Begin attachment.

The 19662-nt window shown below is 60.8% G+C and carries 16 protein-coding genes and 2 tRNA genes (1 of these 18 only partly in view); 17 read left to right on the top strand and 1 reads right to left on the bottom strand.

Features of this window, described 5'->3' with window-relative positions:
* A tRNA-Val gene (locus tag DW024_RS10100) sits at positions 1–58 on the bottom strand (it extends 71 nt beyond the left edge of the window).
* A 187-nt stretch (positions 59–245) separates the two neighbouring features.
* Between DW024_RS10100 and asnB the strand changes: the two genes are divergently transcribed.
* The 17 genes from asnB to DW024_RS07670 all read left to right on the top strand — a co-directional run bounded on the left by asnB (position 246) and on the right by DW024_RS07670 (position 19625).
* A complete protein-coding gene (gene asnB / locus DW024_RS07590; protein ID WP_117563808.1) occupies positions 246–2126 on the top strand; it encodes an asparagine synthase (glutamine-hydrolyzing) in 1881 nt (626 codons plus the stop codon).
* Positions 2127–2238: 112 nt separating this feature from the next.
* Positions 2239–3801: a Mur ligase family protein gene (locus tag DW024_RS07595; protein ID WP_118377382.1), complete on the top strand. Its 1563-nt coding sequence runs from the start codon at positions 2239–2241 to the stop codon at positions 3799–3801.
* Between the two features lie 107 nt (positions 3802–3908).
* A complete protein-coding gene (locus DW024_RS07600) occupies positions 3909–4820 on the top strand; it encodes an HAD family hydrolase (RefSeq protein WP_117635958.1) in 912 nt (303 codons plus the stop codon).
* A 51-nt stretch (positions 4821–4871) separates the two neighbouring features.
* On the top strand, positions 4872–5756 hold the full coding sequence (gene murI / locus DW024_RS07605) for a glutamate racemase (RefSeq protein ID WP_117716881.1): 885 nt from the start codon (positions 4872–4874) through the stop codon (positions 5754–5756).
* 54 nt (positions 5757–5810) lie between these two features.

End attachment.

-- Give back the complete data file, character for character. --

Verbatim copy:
The 19662-nt window shown below is 60.8% G+C and carries 16 protein-coding genes and 2 tRNA genes (1 of these 18 only partly in view); 17 read left to right on the top strand and 1 reads right to left on the bottom strand.

Features of this window, described 5'->3' with window-relative positions:
* A tRNA-Val gene (locus tag DW024_RS10100) sits at positions 1–58 on the bottom strand (it extends 71 nt beyond the left edge of the window).
* A 187-nt stretch (positions 59–245) separates the two neighbouring features.
* Between DW024_RS10100 and asnB the strand changes: the two genes are divergently transcribed.
* The 17 genes from asnB to DW024_RS07670 all read left to right on the top strand — a co-directional run bounded on the left by asnB (position 246) and on the right by DW024_RS07670 (position 19625).
* A complete protein-coding gene (gene asnB / locus DW024_RS07590; protein ID WP_117563808.1) occupies positions 246–2126 on the top strand; it encodes an asparagine synthase (glutamine-hydrolyzing) in 1881 nt (626 codons plus the stop codon).
* Positions 2127–2238: 112 nt separating this feature from the next.
* Positions 2239–3801: a Mur ligase family protein gene (locus tag DW024_RS07595; protein ID WP_118377382.1), complete on the top strand. Its 1563-nt coding sequence runs from the start codon at positions 2239–2241 to the stop codon at positions 3799–3801.
* Between the two features lie 107 nt (positions 3802–3908).
* A complete protein-coding gene (locus DW024_RS07600) occupies positions 3909–4820 on the top strand; it encodes an HAD family hydrolase (RefSeq protein WP_117635958.1) in 912 nt (303 codons plus the stop codon).
* A 51-nt stretch (positions 4821–4871) separates the two neighbouring features.
* On the top strand, positions 4872–5756 hold the full coding sequence (gene murI / locus DW024_RS07605) for a glutamate racemase (RefSeq protein ID WP_117716881.1): 885 nt from the start codon (positions 4872–4874) through the stop codon (positions 5754–5756).
* 54 nt (positions 5757–5810) lie between these two features.